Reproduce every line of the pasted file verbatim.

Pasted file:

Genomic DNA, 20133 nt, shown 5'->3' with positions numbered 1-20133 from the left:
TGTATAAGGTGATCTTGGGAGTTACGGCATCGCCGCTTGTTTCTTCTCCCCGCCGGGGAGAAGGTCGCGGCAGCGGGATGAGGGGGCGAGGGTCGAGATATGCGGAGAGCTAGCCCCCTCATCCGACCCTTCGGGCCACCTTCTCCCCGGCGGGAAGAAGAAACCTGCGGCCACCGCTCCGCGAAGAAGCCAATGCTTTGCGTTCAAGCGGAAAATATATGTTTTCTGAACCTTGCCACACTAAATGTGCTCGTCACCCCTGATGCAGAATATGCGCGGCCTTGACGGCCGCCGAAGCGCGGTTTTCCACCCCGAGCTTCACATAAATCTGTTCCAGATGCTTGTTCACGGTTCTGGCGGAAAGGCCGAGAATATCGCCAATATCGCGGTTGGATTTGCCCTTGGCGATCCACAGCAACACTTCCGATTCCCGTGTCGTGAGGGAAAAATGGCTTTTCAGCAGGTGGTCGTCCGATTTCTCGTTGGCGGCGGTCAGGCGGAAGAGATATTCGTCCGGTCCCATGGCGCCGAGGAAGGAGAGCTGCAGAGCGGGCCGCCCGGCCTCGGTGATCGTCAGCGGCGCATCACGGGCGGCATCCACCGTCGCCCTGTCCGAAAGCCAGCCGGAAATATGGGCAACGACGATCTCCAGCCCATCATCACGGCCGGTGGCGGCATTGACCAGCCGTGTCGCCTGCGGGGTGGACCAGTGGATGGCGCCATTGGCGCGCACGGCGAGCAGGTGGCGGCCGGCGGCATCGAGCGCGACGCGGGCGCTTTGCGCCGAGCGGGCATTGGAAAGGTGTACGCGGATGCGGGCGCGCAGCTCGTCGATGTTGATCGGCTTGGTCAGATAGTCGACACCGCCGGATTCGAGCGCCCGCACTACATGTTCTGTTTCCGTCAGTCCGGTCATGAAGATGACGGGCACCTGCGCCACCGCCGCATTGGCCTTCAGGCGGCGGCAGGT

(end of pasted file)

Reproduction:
Genomic DNA, 20133 nt, shown 5'->3' with positions numbered 1-20133 from the left:
TGTATAAGGTGATCTTGGGAGTTACGGCATCGCCGCTTGTTTCTTCTCCCCGCCGGGGAGAAGGTCGCGGCAGCGGGATGAGGGGGCGAGGGTCGAGATATGCGGAGAGCTAGCCCCCTCATCCGACCCTTCGGGCCACCTTCTCCCCGGCGGGAAGAAGAAACCTGCGGCCACCGCTCCGCGAAGAAGCCAATGCTTTGCGTTCAAGCGGAAAATATATGTTTTCTGAACCTTGCCACACTAAATGTGCTCGTCACCCCTGATGCAGAATATGCGCGGCCTTGACGGCCGCCGAAGCGCGGTTTTCCACCCCGAGCTTCACATAAATCTGTTCCAGATGCTTGTTCACGGTTCTGGCGGAAAGGCCGAGAATATCGCCAATATCGCGGTTGGATTTGCCCTTGGCGATCCACAGCAACACTTCCGATTCCCGTGTCGTGAGGGAAAAATGGCTTTTCAGCAGGTGGTCGTCCGATTTCTCGTTGGCGGCGGTCAGGCGGAAGAGATATTCGTCCGGTCCCATGGCGCCGAGGAAGGAGAGCTGCAGAGCGGGCCGCCCGGCCTCGGTGATCGTCAGCGGCGCATCACGGGCGGCATCCACCGTCGCCCTGTCCGAAAGCCAGCCGGAAATATGGGCAACGACGATCTCCAGCCCATCATCACGGCCGGTGGCGGCATTGACCAGCCGTGTCGCCTGCGGGGTGGACCAGTGGATGGCGCCATTGGCGCGCACGGCGAGCAGGTGGCGGCCGGCGGCATCGAGCGCGACGCGGGCGCTTTGCGCCGAGCGGGCATTGGAAAGGTGTACGCGGATGCGGGCGCGCAGCTCGTCGATGTTGATCGGCTTGGTCAGATAGTCGACACCGCCGGATTCGAGCGCCCGCACTACATGTTCTGTTTCCGTCAGTCCGGTCATGAAGATGACGGGCACCTGCGCCACCGCCGCATTGGCCTTCAGGCGGCGGCAGGT